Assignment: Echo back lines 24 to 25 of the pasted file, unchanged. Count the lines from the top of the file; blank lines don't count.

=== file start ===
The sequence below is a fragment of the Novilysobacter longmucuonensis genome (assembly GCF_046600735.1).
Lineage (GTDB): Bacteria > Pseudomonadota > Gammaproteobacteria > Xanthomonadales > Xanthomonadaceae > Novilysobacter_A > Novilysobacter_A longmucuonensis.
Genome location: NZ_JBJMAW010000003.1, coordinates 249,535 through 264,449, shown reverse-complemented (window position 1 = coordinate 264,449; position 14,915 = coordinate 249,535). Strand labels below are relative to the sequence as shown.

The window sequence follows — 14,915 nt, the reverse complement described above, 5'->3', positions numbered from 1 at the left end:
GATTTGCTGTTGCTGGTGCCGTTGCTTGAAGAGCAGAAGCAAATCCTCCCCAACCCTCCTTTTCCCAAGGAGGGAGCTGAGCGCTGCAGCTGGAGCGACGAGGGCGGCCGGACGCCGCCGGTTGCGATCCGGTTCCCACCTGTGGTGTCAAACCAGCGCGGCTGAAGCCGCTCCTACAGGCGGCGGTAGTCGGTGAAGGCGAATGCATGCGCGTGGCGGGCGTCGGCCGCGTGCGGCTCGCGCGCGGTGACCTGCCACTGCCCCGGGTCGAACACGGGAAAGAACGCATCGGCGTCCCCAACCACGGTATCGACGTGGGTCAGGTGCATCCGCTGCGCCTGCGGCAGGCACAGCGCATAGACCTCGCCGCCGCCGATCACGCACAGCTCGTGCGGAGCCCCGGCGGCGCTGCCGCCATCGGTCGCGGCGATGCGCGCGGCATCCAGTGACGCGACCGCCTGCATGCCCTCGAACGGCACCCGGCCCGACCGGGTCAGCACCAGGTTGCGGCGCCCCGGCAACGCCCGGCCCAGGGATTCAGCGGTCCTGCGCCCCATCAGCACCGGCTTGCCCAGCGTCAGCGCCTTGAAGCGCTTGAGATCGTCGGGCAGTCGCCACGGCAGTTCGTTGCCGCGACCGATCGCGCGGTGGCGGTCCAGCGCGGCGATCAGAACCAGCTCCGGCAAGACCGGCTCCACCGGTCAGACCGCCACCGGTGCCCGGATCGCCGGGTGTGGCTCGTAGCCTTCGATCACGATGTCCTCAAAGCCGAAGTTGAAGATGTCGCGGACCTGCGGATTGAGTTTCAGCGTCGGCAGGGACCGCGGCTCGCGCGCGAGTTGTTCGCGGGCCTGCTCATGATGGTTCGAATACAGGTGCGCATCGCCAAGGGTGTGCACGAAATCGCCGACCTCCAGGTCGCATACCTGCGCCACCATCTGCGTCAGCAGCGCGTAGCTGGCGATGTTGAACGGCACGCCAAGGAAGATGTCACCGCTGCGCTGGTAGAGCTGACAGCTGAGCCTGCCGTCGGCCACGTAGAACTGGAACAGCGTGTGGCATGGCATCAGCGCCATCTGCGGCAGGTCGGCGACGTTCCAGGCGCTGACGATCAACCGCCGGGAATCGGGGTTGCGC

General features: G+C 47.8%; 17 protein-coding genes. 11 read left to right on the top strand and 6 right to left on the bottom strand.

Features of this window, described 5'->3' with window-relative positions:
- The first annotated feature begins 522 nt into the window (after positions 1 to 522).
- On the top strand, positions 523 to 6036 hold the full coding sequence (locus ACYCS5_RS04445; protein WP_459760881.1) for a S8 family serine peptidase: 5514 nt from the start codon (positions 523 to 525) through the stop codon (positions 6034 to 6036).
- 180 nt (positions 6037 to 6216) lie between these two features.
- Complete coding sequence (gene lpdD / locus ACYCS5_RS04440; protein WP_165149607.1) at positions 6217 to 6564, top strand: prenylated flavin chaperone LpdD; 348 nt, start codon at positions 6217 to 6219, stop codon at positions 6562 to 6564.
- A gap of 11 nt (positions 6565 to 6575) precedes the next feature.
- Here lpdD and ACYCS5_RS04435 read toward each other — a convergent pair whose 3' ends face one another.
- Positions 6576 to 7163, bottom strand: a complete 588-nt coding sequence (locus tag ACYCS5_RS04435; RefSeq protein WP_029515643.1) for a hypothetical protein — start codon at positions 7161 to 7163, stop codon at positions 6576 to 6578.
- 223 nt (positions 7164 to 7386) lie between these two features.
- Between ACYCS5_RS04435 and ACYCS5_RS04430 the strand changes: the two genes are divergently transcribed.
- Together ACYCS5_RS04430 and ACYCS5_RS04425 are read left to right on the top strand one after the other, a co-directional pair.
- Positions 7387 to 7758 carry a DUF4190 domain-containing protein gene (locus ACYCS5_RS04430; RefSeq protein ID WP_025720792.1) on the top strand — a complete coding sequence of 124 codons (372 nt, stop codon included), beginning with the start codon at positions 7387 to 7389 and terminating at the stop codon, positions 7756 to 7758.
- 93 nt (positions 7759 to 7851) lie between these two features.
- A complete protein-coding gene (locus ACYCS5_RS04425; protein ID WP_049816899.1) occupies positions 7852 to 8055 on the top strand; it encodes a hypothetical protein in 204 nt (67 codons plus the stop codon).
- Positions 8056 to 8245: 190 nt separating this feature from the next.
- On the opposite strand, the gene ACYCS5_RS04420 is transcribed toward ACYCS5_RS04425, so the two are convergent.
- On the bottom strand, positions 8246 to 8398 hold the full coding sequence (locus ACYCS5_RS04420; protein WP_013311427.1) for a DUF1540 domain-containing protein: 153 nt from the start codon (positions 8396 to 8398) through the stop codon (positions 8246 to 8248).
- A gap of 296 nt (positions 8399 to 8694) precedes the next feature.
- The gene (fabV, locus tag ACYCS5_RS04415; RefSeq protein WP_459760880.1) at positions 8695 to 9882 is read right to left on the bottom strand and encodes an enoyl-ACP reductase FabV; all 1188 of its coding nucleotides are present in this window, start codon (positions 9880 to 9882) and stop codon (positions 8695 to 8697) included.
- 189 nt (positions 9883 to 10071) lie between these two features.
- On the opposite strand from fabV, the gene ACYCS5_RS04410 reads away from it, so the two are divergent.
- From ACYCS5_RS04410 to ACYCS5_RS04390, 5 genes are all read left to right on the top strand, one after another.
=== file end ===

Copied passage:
- A gap of 296 nt (positions 8399 to 8694) precedes the next feature.
- The gene (fabV, locus tag ACYCS5_RS04415; RefSeq protein WP_459760880.1) at positions 8695 to 9882 is read right to left on the bottom strand and encodes an enoyl-ACP reductase FabV; all 1188 of its coding nucleotides are present in this window, start codon (positions 9880 to 9882) and stop codon (positions 8695 to 8697) included.